LEAD, SD— A recent economic and fiscal impact study demonstrates that activities at the Sanford Underground Research Facility (SURF) will have significant benefits for the state of South Dakota over the next decade. From 2020 to 2029, SURF’s net economic impact is projected to reach $1.6 billion, creating $572 million in household earnings for South Dakotans and 1,052 jobs annually. Approximately 90 percent of the impacts will be seen in Western South Dakota.
The study looked at job creation, procurement of goods and services, increased earnings and sales tax revenues in South Dakota from activities at both SURF and the Long-Baseline Neutrino Facility and Deep Underground Neutrino Experiment (LBNF/DUNE) project, now under construction on the 4850-foot level underground at SURF. The LBNF/DUNE project is managed by the Department of Energy’s Fermi National Accelerator Laboratory.
“We are pleased to see the tremendous impacts that SURF activities will have on the state,” said Casey Peterson, Chair of the South Dakota Science and Technology Authority (SDSTA), which manages SURF. “This report is great news for South Dakota and for our stakeholders.”
SURF is the deepest underground laboratory in the United States—and among the deepest in the world. As a dedicated research facility, SURF hosts a variety of experiments in physics, including dark matter and neutrinos, as well as biology, geology and engineering. SURF also hosts a low background counting facility and will house the massive underground neutrino detectors of LBNF/DUNE.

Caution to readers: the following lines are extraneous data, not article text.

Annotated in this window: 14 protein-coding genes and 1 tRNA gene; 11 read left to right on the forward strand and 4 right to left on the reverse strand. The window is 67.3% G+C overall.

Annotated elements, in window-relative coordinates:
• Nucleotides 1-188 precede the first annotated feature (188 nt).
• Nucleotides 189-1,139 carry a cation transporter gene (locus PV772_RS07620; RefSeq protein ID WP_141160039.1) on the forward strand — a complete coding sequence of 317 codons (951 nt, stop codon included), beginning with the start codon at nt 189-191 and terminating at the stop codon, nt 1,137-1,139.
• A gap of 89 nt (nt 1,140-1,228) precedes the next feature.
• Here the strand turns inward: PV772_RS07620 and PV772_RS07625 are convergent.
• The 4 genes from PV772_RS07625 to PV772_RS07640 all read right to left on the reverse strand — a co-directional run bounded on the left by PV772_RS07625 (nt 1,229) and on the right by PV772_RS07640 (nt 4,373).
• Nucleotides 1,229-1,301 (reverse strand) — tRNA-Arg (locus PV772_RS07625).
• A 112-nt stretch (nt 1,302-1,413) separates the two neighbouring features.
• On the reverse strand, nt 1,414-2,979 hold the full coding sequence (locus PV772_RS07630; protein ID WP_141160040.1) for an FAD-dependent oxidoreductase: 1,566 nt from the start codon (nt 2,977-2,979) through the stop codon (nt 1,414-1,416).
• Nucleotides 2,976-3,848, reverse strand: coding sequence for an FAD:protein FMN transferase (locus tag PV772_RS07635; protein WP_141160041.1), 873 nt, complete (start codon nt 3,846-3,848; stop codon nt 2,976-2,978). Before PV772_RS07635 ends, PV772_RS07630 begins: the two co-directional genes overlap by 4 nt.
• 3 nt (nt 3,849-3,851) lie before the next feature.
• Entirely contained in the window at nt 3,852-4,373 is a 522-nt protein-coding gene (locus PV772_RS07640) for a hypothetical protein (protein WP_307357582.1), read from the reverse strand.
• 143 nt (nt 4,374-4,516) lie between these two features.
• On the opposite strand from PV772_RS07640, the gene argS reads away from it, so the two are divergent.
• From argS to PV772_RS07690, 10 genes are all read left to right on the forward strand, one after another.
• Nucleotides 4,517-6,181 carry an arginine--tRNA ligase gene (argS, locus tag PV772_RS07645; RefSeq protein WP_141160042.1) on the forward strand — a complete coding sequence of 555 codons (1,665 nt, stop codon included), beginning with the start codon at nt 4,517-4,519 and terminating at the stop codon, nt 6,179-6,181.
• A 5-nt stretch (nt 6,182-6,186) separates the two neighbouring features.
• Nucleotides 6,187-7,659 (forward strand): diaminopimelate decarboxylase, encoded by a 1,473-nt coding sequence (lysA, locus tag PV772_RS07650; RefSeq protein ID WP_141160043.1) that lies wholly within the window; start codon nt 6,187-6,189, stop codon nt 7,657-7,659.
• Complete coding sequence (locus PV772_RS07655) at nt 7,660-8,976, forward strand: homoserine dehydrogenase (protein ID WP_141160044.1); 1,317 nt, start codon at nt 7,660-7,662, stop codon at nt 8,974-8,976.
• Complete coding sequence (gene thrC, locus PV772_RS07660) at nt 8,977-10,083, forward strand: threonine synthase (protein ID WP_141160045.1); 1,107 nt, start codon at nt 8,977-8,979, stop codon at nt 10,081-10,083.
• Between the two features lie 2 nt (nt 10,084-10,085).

The SDSTA currently employs nearly 200 people. Through the construction of LBNF, Fermilab employs, on average, 160 people in the region to date. Each dollar spent by the SDSTA, employees, contractors and researchers, supports additional business activity, jobs and payroll across the state, leading to even larger economic benefits.
“The SDSTA is proud to play a major role in advancing South Dakota’s economy. This study demonstrates that the state’s investments in SURF are paying off,” said Mike Headley, Executive Director of the SDSTA and Lab Director of SURF. “In addition to the economic impacts, the science being performed at SURF is truly world-leading and is putting South Dakota on the map with the international science community. We’re also leveraging this research to educate learners of all ages about our work including learning opportunities for science teachers and our kids.”
In 2020, Lead, South Dakota—where SURF is located—saw nearly $1.4 million in sales taxes in 2020. That exceeded sales tax revenues from 2019 by $400,000. Both years were significant milestones for the city, which has seen a steady increase in sales tax revenues over the past several years. City Manager Mike Stahl attributed much of the spike in revenue to the construction taking place at Sanford Lab.
Peterson acknowledged the support of the community, as well as the many stakeholders who helped SURF reach this milestone, including the State of South Dakota, the Department of Energy Office of Science and several national laboratories.
“The SDSTA is very proud of the world-class underground research projects taking place at SURF and we appreciate the support that has been provided to the success of the facility,” Peterson said.
Sanford Lab is operated by the South Dakota Science and Technology Authority (SDSTA) with funding from the Department of Energy’s Office of Science. Our mission is to advance world class science and inspire learning across generations. Visit Sanford Lab at www.SanfordLab.org.